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Hindustan Times: India challenge in Tokyo build-up Penalty corners (6/12/2019)
Hindustan Times: India’s challenge in Tokyo build-up? Penalty corners

B Shrikant

Though drag-flicks have replaced penalty hits, many believe PCs have overtaken field goals as the most popular form of scoring, at times reducing matches to a PC slugfest.

Of the three methods of scoring in a hockey match, the penalty corner is the most popular, and the one that calls for most specialisation.

Though it was introduced in 1908 and has since undergone numerous changes, the penalty corner, or short corner, has emerged the pre-eminent scoring method since the game moved to synthetic turf in the 1970s. PCs have become so important and the penalty corner expert such a vital cog in the scheme of things that players are given elaborate training to get the routine right. Most top scorers in the world have been PC experts—Dutchman Paul Litjens held the record for years with 267 goals in 177 matches before Pakistan’s Sohail Abbas surpassed, scoring 348 goals off 350 matches.

Though drag-flicks have replaced penalty hits, many believe PCs have overtaken field goals as the most popular form of scoring, at times reducing matches to a PC slugfest.

For India, penalty corner conversion has been a real problem for many years, despite having some strong and effective drag-flickers, having taken to it later than other major teams.

In this FIH Series Finals here, India have scored 10 of their 23 goals from penalty corners. They have forced 26 PCs in three games so far—nine in the 10-0 win against Russia, only five in the laboured 3-1 win over Poland and 12 in the 10-0 romp against Uzbekistan on Monday. Just about 44% of India’s goals have come off PCs with rest being field goals. The conversion rate has also fluctuated. Against Russia, India scored four goals off nine PCs, and two off five against Poland. Against Uzbekistan, India converted only four of the 12 penalty corners, a conversion rate of just 30%.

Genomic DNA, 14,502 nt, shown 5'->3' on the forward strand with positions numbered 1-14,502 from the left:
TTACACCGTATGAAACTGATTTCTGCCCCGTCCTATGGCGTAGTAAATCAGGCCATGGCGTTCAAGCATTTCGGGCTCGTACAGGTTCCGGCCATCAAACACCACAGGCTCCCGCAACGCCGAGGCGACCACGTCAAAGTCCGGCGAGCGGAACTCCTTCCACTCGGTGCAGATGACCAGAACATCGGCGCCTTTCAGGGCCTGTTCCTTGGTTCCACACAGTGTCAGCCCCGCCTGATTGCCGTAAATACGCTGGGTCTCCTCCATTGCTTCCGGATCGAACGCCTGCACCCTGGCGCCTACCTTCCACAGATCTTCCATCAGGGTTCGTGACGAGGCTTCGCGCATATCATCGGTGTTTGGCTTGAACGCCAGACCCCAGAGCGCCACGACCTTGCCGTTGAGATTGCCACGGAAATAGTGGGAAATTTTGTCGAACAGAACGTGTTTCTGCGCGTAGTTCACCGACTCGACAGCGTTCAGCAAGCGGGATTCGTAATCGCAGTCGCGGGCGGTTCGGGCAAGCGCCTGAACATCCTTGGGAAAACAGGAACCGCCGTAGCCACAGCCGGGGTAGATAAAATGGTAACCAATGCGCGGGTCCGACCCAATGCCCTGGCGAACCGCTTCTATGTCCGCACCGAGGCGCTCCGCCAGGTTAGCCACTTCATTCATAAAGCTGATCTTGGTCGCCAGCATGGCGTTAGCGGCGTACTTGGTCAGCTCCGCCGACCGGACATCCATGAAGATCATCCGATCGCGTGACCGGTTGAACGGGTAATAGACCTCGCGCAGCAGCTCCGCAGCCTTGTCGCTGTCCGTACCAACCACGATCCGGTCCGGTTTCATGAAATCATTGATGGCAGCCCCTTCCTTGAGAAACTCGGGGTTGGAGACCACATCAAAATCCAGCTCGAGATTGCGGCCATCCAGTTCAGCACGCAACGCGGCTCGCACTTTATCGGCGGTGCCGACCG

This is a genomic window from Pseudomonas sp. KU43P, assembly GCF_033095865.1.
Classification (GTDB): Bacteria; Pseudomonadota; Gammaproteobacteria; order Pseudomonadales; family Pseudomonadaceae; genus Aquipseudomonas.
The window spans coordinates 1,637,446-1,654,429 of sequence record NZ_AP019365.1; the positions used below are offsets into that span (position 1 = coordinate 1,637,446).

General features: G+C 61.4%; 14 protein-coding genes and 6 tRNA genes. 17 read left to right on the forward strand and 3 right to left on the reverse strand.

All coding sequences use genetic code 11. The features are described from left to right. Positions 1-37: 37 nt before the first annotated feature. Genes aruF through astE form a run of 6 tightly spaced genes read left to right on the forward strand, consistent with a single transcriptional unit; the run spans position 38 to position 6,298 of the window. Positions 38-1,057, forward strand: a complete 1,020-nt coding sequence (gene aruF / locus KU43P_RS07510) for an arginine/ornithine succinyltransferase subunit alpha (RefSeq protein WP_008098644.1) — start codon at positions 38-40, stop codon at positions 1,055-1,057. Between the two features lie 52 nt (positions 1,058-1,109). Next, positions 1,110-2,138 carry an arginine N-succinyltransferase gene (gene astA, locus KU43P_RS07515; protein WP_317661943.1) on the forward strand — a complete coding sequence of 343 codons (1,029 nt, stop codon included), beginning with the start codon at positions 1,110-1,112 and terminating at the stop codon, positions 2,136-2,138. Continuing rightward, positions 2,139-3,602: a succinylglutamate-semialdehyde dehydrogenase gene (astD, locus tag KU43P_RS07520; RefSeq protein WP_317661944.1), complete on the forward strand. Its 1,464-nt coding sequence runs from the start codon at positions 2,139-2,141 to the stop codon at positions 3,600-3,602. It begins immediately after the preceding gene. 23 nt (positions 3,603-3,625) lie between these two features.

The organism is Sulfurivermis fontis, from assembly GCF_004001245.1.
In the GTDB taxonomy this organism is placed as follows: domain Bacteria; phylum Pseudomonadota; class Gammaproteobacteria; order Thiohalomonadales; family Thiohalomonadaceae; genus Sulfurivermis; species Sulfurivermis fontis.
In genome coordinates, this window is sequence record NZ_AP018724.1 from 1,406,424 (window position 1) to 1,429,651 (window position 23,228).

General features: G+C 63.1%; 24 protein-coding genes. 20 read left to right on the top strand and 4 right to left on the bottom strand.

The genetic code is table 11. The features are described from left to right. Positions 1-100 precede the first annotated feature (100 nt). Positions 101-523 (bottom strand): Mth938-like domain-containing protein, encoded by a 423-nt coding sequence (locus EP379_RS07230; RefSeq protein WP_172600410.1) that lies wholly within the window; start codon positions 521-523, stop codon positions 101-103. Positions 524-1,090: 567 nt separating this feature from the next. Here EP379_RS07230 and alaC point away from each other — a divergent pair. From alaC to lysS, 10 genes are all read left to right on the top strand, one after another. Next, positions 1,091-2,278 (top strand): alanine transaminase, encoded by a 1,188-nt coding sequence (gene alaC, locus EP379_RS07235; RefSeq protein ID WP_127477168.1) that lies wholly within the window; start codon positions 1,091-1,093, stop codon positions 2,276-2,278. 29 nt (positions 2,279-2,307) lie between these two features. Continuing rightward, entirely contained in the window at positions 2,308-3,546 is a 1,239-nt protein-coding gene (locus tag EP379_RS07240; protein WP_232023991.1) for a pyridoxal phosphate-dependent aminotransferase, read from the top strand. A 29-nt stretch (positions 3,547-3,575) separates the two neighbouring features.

Also, India have not been able to create a lot of penalty corners despite a good rate of entry into the shooting circle. Take for example the matches against Russia and Uzbekistan that ended in 10-0 wins. Against Russia, India made 48 circle entries while scoring four goals off PCs and six field goals. Against Uzbekistan, India had 63 circle entries and 12 PCs. In both matches, India converted only four penalty corners. Thus, in the upcoming games, the Indian team management will have to help overcome this problem by improving both the rate of earning PCs and their conversion.

At Bhubaneswar, India have three penalty corner experts—Harmanpreet Singh, Varun Kumar and Amit Rohidas. Harmanpreet, the most experienced of them, has scored three goals and so has Kumar. Rohidas has contributed two goals while the rest were converted by the forwards off rebounds. Former Australia international Chris Ciriello is the penalty corner expert with the team.

Considering their youth and that not many young drag-flickers are on the horizon, India will have to depend on these three for the task. And they have to fasten their shoe laces and lift their conversion rate.

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